Venue in bankruptcy court is the location in which your case will be filed and heard. Just like anything else this is controlled by a provision of the bankruptcy code. The rules for venue are simple. Venue is proper in the judicial district where for the 180 days prior to filing your petition you have a:
- Principal Place of business, or
- Principal assets are located
Change Of Venue in Bankruptcy
As you can see there are possibly multiple places you could file a bankruptcy petition depending on your situation. In the event there are multiple venue possibilities you can choose any that apply. You must understand, however, another party if they file a motion, or even the bankruptcy judge on his own can change venue in the interest of justice or for the convenience of the parties.
Some cases are simply filed in the incorrect venue. That does not deprive the court of jurisdiction over your case. Even if you file in the wrong place a judge can elect to keep the case in his court.
Proper Division to File Bankruptcy Case
The most common issue confronting a consumer debtor is which district, or which division within a district is proper for filing your case? This is incredibly common in the age of rampant foreclosure. My office is in Lorain County, Ohio. We are on the western edge of the border between the Cleveland division and the Toledo division of our bankruptcy court. Many clients have homes on one side of the line, and abruptly move to the other side of the line. So where is the proper venue to file your bankruptcy petition? Cleveland or Toledo?
The code has an answer for this situation as well. Venue is proper in the district (or division) where you have been for the longer period of the 90 days prior to filing. So, if none of the other provisions apply, the proper district or division you have been in for the preceding 91 days rules.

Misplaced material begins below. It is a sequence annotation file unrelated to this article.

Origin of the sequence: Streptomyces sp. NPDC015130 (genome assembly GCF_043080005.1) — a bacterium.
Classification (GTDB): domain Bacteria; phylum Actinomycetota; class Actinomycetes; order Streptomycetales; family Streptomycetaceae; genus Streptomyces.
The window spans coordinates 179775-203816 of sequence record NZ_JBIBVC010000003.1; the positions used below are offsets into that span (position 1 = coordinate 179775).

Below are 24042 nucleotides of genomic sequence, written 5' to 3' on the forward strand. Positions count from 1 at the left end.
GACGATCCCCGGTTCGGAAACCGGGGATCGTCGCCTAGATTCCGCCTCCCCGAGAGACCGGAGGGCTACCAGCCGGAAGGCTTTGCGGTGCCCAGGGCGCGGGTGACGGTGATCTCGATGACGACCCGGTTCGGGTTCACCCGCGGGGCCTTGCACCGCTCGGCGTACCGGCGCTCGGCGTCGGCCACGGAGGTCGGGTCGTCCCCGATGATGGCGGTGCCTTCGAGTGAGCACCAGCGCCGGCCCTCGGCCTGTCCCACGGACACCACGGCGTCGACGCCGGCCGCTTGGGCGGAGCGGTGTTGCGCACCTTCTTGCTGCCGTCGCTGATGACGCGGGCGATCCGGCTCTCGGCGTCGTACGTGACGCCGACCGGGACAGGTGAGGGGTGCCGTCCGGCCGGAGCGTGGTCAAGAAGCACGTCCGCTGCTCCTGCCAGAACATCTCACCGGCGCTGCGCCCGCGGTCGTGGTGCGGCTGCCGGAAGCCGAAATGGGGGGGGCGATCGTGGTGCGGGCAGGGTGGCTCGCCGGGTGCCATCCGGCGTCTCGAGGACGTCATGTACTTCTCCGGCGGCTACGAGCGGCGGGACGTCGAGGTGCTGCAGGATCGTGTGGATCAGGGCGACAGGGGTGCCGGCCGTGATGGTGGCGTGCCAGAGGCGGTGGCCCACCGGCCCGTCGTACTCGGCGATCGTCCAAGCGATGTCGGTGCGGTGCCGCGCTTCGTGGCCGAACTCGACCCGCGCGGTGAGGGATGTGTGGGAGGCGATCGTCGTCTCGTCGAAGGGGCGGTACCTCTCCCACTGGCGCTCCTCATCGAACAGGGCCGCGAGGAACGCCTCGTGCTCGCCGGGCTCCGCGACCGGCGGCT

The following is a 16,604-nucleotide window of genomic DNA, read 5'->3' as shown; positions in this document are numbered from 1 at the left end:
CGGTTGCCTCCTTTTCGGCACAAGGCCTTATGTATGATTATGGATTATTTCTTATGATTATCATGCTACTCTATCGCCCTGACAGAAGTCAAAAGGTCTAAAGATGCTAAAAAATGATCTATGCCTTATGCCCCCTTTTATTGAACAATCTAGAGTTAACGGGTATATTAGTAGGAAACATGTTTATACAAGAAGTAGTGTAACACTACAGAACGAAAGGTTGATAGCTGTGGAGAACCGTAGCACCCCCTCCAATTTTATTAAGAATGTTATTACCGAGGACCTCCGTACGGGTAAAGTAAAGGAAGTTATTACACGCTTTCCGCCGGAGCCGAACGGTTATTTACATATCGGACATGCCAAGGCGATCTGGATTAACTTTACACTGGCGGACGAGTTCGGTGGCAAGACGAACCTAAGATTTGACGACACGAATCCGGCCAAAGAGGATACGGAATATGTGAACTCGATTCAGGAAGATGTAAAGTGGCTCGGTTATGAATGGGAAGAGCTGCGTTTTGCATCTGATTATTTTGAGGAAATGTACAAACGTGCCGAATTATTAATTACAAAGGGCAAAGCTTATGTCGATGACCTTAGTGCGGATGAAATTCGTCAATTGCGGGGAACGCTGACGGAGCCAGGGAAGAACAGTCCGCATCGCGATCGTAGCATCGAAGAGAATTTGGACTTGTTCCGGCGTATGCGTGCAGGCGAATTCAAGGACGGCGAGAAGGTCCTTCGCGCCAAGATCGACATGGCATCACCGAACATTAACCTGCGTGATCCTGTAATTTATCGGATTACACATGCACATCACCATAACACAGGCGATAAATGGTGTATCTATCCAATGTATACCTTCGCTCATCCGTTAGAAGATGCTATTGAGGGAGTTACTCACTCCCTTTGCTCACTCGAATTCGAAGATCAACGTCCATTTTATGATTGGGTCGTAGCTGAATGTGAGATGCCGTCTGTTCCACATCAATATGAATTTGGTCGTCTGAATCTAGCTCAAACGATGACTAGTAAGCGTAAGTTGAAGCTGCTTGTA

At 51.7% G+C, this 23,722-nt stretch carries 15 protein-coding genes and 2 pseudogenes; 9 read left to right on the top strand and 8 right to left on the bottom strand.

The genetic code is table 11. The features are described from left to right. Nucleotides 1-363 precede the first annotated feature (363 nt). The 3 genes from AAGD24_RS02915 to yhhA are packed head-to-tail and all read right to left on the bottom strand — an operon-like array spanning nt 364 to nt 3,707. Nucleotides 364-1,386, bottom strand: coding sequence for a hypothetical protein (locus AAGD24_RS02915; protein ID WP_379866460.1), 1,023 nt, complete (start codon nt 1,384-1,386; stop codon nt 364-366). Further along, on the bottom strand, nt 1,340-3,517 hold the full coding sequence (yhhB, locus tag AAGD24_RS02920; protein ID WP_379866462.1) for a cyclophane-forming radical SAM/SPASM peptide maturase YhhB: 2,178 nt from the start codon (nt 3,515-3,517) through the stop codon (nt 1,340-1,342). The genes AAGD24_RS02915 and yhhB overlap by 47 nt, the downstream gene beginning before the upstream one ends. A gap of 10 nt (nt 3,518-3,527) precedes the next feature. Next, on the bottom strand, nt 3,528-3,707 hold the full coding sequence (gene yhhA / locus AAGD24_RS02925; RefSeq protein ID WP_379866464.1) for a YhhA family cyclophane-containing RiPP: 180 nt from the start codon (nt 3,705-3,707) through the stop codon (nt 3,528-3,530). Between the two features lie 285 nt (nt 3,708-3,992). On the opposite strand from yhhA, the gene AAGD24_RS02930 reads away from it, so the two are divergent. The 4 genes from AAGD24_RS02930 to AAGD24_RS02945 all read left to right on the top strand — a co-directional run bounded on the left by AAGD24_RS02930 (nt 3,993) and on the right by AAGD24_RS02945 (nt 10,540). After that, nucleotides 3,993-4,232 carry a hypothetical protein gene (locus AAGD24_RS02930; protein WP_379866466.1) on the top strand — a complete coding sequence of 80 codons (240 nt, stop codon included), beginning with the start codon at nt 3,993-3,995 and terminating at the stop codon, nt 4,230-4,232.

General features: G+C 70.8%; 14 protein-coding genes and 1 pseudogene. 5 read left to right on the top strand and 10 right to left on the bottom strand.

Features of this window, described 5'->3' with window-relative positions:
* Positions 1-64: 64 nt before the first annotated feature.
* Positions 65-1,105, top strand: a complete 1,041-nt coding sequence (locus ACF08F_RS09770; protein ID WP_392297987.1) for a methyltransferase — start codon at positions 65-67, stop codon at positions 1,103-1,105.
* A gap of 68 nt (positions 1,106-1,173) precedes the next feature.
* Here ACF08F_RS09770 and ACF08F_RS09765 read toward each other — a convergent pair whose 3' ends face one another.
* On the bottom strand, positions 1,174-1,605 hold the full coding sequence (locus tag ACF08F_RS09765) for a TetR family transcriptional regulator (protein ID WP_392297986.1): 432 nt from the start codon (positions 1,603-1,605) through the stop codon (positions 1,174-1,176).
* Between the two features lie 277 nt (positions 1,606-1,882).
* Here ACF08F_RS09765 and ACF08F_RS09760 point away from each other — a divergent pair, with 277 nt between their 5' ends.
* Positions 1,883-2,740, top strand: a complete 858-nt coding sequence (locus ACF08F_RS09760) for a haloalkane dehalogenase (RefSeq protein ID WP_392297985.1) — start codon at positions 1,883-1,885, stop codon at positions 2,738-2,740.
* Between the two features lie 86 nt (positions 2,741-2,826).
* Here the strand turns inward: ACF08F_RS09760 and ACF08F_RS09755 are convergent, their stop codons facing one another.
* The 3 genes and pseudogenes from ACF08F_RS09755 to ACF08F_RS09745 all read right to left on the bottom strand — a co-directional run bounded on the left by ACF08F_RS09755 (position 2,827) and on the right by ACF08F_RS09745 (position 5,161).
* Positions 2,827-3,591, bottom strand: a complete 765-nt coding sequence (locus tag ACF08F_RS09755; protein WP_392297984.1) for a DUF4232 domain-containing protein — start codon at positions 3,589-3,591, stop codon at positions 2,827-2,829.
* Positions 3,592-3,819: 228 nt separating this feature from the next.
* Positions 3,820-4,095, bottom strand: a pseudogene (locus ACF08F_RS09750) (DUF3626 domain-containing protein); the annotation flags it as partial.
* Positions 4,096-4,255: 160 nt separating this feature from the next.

Residence State and Exemptions
One more thing to know that is not a venue issue in bankruptcy is your state of residence for exemption purposes. In 2005 BAPCPA stopped the migration of well heeled debtors from places like Ohio to Florida or Texas. These states have far more favorable exemption laws than Ohio. Their lawmakers remember who they work for.
Before 2005 you could rent an apartment and stay in one of the good states for just over 3 months and then file bankruptcy and keep much more than you could in Ohio.
Now exemptions are only available for that state in which you resided for the past 730 days. If you have been in more than one over that term then you look to the 180 days prior to the 730. If there is still no state that applies, then you can use the federal exemptions. Even these are more generous than what passes for adequate in Ohio.
Other attorneys writing the bankruptcy alphabet:
- Omaha and Lincoln, Nebraska Bankruptcy Attorney, Ryan D. Caldwell writes V is for Vehicle
- Hawaii Bankruptcy Attorney. Stuart T.Ing Claims V is for Violation of Automatic Stay.
- Silicon Valley Bankruptcy Attorney Cathy Moran claims V is for Value.
- Jay Fleischman, a bankruptcy lawyer in New York thinks V is for Vesting.
- Metro Richmond Consumer and Bankruptcy Attorney, Mitchell Goldstein show true genius when he chooses Venue as well.